It's been 20 years since Napster burst on the scene, and after decades of lawsuits, draconian criminal penalties, even no-knock gunpoint search warrants, there remains no evidence that "copyright enforcement" has a measurable impact on copyright infringement -- and at the same time, there's persistent, credible evidence that infringement goes down when product offerings get better and prices get more reasonable.
The latest example comes from New Zealand, where a survey of 1,000 people found that copyright infringement is in freefall, and that the biggest predictor of whether someone pays for something is whether it is available at a good price and in a timely manner (AKA "Netflix is killing content piracy").
A couple important caveats: the study was paid for by telcoms company Vocus, and I can't find the survey's raw data or sampling methodology online.
But the headline findings are pretty compelling: 75% of respondents use free-to-air TV as their preferred video service, 58% pay for movie tickets, and 55% subscribe to Netflix or one of its competitors; while only 11% use illegal streams and only 10% download infringing torrents.
The findings replicate earlier research, and more importantly, they come at a critical juncture, when NZ is contemplating internet censorship orders inspired by the catastrophic Australian law that was recently rammed through Parliament.
NZ has been a hotbed of copyright activism, with the country experiencing an uprising a decade ago that killed a proposal to have households disconnected from the internet if a single member was accused (without proof) of copyright infringement -- and then the law was revived by an MP who threatened to hold up aid to earthquake-stricken Christchurch if the disconnection orders were not attached to the emergency bill as a rider.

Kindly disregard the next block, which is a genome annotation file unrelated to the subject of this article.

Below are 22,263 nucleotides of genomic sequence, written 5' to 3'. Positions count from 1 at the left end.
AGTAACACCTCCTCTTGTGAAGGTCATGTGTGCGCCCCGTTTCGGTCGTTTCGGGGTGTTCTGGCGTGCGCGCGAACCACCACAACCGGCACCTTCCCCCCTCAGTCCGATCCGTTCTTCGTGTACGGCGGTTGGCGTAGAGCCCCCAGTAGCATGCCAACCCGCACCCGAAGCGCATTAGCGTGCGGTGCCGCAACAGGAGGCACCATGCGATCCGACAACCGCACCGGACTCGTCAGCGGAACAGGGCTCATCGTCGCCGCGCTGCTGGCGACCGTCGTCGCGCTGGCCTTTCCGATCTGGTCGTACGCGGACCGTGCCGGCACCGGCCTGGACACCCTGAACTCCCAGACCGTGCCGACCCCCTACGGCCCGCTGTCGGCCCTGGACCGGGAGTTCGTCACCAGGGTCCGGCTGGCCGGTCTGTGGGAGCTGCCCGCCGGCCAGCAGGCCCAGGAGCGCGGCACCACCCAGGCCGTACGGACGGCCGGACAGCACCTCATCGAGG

Today, the EU is just weeks away from enacting the worst internet censorship law in the history of the western world, in the name of fighting infringement -- a rule that will reduce competition in both the online and media industries, leading to higher prices and more "market windowing" that delays releases of popular works. And since pricing and availability are the biggest drivers of copyright infringement, the EU is on a collision course with much higher levels of infringement, and drastically curtailed internet freedom.
Bridy pointed to a number of international, US, and EU studies that all show that users will quickly flock to above-board options when available. Especially given the potential privacy and security risks involved in downloading pirated content from dubious sources.
“This is especially true given that “pirate sites” are now commonly full of malware and other malicious content, making them risky for users,” Bridy said. “It seems like a no-brainer that when you lower barriers to legal content acquisition in the face of rising barriers to illegal content acquisition, users opt for legal content.”
Studies Keep Showing That the Best Way to Stop Piracy Is to Offer Cheaper, Better Alternatives [Karl Bode/Motherboard]